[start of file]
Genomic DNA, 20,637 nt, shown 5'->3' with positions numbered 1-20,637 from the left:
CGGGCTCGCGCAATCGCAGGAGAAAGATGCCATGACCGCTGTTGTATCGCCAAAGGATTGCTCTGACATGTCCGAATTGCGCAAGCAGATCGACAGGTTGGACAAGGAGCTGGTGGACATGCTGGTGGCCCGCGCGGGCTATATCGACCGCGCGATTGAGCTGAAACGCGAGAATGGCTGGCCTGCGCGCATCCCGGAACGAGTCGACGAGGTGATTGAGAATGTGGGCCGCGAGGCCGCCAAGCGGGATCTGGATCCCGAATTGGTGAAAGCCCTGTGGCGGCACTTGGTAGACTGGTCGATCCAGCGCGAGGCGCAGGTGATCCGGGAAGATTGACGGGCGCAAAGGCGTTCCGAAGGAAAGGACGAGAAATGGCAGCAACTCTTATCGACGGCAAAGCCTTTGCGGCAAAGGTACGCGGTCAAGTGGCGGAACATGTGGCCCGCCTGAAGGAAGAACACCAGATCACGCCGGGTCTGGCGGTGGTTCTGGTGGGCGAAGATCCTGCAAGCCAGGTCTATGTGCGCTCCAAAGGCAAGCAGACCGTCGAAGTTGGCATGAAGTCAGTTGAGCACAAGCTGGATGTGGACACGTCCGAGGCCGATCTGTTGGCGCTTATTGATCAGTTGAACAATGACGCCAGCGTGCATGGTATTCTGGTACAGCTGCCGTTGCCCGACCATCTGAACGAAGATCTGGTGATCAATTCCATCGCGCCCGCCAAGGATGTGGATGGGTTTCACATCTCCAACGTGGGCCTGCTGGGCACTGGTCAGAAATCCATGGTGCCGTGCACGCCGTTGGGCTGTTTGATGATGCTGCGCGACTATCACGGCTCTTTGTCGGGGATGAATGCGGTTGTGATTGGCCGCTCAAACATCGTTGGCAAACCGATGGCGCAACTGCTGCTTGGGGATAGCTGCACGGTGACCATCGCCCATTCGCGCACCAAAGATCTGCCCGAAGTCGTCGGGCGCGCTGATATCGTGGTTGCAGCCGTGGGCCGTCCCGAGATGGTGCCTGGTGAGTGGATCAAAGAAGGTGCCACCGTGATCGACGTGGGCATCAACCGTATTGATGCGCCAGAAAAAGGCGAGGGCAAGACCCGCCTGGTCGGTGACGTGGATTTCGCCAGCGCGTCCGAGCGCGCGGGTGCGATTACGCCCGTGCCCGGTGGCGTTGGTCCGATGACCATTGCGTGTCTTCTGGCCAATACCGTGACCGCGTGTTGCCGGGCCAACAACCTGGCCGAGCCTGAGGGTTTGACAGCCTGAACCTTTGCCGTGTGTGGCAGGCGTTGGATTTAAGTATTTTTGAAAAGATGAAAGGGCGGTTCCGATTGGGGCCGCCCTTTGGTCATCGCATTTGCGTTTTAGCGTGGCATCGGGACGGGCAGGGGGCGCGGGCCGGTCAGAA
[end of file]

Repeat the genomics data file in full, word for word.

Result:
Genomic DNA, 20,637 nt, shown 5'->3' with positions numbered 1-20,637 from the left:
CGGGCTCGCGCAATCGCAGGAGAAAGATGCCATGACCGCTGTTGTATCGCCAAAGGATTGCTCTGACATGTCCGAATTGCGCAAGCAGATCGACAGGTTGGACAAGGAGCTGGTGGACATGCTGGTGGCCCGCGCGGGCTATATCGACCGCGCGATTGAGCTGAAACGCGAGAATGGCTGGCCTGCGCGCATCCCGGAACGAGTCGACGAGGTGATTGAGAATGTGGGCCGCGAGGCCGCCAAGCGGGATCTGGATCCCGAATTGGTGAAAGCCCTGTGGCGGCACTTGGTAGACTGGTCGATCCAGCGCGAGGCGCAGGTGATCCGGGAAGATTGACGGGCGCAAAGGCGTTCCGAAGGAAAGGACGAGAAATGGCAGCAACTCTTATCGACGGCAAAGCCTTTGCGGCAAAGGTACGCGGTCAAGTGGCGGAACATGTGGCCCGCCTGAAGGAAGAACACCAGATCACGCCGGGTCTGGCGGTGGTTCTGGTGGGCGAAGATCCTGCAAGCCAGGTCTATGTGCGCTCCAAAGGCAAGCAGACCGTCGAAGTTGGCATGAAGTCAGTTGAGCACAAGCTGGATGTGGACACGTCCGAGGCCGATCTGTTGGCGCTTATTGATCAGTTGAACAATGACGCCAGCGTGCATGGTATTCTGGTACAGCTGCCGTTGCCCGACCATCTGAACGAAGATCTGGTGATCAATTCCATCGCGCCCGCCAAGGATGTGGATGGGTTTCACATCTCCAACGTGGGCCTGCTGGGCACTGGTCAGAAATCCATGGTGCCGTGCACGCCGTTGGGCTGTTTGATGATGCTGCGCGACTATCACGGCTCTTTGTCGGGGATGAATGCGGTTGTGATTGGCCGCTCAAACATCGTTGGCAAACCGATGGCGCAACTGCTGCTTGGGGATAGCTGCACGGTGACCATCGCCCATTCGCGCACCAAAGATCTGCCCGAAGTCGTCGGGCGCGCTGATATCGTGGTTGCAGCCGTGGGCCGTCCCGAGATGGTGCCTGGTGAGTGGATCAAAGAAGGTGCCACCGTGATCGACGTGGGCATCAACCGTATTGATGCGCCAGAAAAAGGCGAGGGCAAGACCCGCCTGGTCGGTGACGTGGATTTCGCCAGCGCGTCCGAGCGCGCGGGTGCGATTACGCCCGTGCCCGGTGGCGTTGGTCCGATGACCATTGCGTGTCTTCTGGCCAATACCGTGACCGCGTGTTGCCGGGCCAACAACCTGGCCGAGCCTGAGGGTTTGACAGCCTGAACCTTTGCCGTGTGTGGCAGGCGTTGGATTTAAGTATTTTTGAAAAGATGAAAGGGCGGTTCCGATTGGGGCCGCCCTTTGGTCATCGCATTTGCGTTTTAGCGTGGCATCGGGACGGGCAGGGGGCGCGGGCCGGTCAGAA